Even 35 years after the release of the original Blade Runner, Ridley Scott’s future feels like an invention modern cinema is still trying to catch up to. Other movies’ notions of nuclear-blasted dystopias or whiz-bang Jetsons kitsch seem to pale next to the haunting, soulful specificity of his vision: the Fritz Lang-meets-’40s-noir metropolis; the paranoid-android flair; the deeply un-sci-fi moments of melancholy. It was enough in some scenes just to watch the smoke curl from Sean Young’s cigarette, or follow the dust drifting through a bleached-white sunbeam.
Not that style substituted for plot — namely, the enigmatic tale, loosely adapted from a Philip K. Dick novel, of four genetically engineered slaves, known as replicants, on the run from Harrison Ford’s titular hunter in an apocalyptic Los Angeles circa 2019. The big reveal (or was it?) that Ford’s Rick Deckard may also be a replicant landed in an era long before internet spoilers and subreddit deep dives. Three-plus decades later, its sequel arrives in a cone of secrecy so fiercely guarded that unwise reviewers could meet a bottle of chloroform in a dark alley just for disclosing what happens in the first five minutes. Suffice it to say that Ryan Gosling’s stoic Officer K has picked up the badge approximately where Deckard left it, and that 2049 doesn’t look all that different, aside from the obvious improvements in high-def technology. The director’s torch has also been passed, to French-Canadian Denis Villeneuve (Sicario, Arrival), who faithfully retains Scott’s dusky golds and grays and retro ’80s pastiche (K’s official police vehicle is a steel-colored DeLorean straight out of Doc Brown’s garage; the LAPD computers look like standard-issue Eastern-bloc IBMs, with a few necessary upgrades). K’s boss, played with brisk, ruthlessly tailored hauteur by Robin Wright, sends him to a remote protein farm to hunt down possible replicant Sapper (Dave Bautista, a human Humvee in coveralls and stubble). There’s more than wriggling grubs beneath the neat rows on his property — a discovery that eventually leads K to the mad blind genius Niander Wallace (a bearded and robed Jared Leto, preening like a fashion-model monk with cataracts), Wallace’s watchful assistant Luv (Sylvia Hoeks), the outer limits of both the city and his psyche, and ultimately, to Deckard himself.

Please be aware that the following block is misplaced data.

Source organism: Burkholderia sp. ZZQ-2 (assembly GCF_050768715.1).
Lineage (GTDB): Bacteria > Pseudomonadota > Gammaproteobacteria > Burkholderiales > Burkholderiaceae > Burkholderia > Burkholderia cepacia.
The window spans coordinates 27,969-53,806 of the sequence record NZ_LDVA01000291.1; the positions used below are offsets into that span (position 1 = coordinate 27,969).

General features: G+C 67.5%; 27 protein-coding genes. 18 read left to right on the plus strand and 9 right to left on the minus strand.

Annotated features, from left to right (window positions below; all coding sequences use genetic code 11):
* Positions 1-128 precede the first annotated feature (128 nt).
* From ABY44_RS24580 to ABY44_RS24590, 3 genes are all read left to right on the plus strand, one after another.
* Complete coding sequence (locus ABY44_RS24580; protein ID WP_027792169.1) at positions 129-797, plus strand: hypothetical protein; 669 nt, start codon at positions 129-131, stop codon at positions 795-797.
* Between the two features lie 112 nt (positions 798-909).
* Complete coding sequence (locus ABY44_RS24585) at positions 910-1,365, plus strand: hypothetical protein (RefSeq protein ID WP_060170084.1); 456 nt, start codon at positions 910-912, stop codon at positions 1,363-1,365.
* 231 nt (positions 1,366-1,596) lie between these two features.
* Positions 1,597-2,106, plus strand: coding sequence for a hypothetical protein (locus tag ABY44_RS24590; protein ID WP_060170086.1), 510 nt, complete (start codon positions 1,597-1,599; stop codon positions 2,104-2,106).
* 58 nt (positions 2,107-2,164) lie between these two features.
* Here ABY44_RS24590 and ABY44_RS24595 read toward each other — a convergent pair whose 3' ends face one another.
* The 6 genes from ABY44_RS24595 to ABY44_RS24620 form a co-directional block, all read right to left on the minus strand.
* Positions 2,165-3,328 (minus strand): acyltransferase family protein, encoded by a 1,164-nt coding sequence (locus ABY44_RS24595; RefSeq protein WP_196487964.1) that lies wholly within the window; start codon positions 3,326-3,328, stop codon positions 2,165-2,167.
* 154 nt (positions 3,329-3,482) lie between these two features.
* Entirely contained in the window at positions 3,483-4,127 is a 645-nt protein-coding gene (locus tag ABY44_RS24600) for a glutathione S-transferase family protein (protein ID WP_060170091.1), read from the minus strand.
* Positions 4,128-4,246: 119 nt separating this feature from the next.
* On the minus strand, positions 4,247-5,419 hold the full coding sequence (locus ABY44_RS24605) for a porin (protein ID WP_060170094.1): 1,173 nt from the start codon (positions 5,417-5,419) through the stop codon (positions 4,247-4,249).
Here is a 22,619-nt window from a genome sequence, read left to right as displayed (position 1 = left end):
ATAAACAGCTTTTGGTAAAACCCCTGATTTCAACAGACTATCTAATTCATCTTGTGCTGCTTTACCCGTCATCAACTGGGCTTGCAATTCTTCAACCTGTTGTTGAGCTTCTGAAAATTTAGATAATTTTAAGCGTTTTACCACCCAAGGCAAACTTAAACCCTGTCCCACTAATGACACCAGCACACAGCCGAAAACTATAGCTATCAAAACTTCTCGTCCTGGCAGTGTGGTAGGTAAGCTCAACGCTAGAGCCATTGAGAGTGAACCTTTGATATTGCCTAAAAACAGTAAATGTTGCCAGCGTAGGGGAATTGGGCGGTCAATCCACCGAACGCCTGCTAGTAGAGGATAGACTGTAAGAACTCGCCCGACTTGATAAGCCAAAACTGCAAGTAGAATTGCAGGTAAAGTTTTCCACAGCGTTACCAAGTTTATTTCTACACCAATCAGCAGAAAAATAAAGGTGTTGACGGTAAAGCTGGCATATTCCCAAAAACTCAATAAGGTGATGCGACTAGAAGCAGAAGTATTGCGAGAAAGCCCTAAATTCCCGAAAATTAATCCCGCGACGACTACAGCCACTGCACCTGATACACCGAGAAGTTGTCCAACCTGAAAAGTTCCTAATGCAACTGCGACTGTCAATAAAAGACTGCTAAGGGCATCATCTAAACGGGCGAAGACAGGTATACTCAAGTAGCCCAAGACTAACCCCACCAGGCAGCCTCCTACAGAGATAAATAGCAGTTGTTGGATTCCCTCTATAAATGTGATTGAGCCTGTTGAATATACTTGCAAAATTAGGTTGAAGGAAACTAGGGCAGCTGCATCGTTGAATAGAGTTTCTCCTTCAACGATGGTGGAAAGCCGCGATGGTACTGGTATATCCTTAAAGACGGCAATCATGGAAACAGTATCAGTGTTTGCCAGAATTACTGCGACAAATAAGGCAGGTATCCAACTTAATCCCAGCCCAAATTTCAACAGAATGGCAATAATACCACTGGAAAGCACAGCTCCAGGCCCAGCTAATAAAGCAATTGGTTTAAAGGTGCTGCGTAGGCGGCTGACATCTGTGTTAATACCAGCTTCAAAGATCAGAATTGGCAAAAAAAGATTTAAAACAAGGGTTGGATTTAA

Villeneuve, one of the few filmmakers working today for whom the word auteur doesn’t sound like an unearned affectation, may have fallen a little too in love with his own creation; at two hours and 40 minutes, aesthetic shock and awe eventually outpace the narrative. But how could he not, when nearly every impeccably composed shot — a surreal six-handed love scene; a shimmering hologram of Elvis, hip-swiveling into eternity; a “newborn” replicant, slick with amniotic goo — feels like such a ravishing visual feast? Even when its emotions risk running as cool as its palette, 2049 reaches for, and finds, something remarkable: the elevation of mainstream moviemaking to high art. A–